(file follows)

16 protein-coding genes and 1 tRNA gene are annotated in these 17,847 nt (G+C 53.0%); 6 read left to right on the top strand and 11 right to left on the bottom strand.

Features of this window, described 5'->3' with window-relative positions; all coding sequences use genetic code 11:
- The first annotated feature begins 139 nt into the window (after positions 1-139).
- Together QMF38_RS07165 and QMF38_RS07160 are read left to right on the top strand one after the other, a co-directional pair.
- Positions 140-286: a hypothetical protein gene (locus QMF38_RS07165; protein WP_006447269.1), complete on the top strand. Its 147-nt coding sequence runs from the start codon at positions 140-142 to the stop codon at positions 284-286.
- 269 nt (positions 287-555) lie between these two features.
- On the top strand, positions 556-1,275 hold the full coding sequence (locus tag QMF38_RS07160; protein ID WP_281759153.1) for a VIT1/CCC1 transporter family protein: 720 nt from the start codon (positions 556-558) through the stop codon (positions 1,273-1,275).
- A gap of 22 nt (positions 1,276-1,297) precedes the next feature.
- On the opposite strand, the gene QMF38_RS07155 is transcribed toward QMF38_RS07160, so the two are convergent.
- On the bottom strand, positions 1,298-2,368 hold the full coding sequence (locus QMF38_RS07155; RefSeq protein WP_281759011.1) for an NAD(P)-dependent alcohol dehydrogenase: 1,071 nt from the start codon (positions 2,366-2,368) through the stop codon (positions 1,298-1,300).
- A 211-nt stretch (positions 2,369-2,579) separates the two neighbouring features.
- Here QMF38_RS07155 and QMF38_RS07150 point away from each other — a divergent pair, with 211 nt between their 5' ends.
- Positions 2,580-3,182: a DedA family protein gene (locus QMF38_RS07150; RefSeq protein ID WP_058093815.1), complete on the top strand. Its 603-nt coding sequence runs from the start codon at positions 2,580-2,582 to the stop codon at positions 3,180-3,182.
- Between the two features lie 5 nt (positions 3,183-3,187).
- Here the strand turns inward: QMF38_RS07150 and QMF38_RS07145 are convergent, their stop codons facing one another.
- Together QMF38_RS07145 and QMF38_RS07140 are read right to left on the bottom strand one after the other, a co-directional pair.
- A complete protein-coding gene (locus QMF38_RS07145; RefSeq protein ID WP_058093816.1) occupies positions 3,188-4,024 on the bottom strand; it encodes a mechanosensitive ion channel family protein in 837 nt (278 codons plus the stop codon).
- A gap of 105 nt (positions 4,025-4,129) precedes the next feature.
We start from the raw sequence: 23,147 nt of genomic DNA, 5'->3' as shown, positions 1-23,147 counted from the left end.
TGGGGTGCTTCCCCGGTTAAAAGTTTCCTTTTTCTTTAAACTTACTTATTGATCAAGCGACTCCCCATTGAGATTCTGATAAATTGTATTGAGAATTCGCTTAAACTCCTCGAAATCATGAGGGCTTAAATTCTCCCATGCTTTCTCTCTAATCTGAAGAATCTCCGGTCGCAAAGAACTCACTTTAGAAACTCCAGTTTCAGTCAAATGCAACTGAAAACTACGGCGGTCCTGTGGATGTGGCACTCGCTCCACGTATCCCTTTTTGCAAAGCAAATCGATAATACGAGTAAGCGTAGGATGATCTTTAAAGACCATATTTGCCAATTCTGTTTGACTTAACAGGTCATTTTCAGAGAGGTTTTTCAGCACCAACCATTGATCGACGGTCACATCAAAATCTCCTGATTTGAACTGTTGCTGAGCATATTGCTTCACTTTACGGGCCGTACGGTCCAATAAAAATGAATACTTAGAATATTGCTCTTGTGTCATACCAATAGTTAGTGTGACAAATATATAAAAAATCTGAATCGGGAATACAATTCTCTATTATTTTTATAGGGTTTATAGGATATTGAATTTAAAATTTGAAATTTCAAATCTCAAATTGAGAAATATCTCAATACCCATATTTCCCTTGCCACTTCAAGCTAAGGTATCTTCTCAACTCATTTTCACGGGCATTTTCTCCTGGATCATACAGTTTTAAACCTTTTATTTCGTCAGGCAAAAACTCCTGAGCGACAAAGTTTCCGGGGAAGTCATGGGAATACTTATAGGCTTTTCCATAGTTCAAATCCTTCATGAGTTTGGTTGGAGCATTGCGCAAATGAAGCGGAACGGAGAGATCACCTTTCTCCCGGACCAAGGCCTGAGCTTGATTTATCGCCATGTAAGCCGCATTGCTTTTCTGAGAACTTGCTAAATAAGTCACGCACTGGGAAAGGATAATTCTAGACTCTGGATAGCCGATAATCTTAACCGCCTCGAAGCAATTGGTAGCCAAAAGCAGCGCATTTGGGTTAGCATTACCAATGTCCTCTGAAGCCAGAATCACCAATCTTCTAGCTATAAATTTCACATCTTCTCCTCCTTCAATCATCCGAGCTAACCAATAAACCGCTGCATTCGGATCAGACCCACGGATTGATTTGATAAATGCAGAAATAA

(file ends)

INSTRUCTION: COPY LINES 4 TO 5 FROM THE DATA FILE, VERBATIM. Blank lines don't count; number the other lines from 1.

- Together QMF38_RS07165 and QMF38_RS07160 are read left to right on the top strand one after the other, a co-directional pair.
- Positions 140-286: a hypothetical protein gene (locus QMF38_RS07165; protein WP_006447269.1), complete on the top strand. Its 147-nt coding sequence runs from the start codon at positions 140-142 to the stop codon at positions 284-286.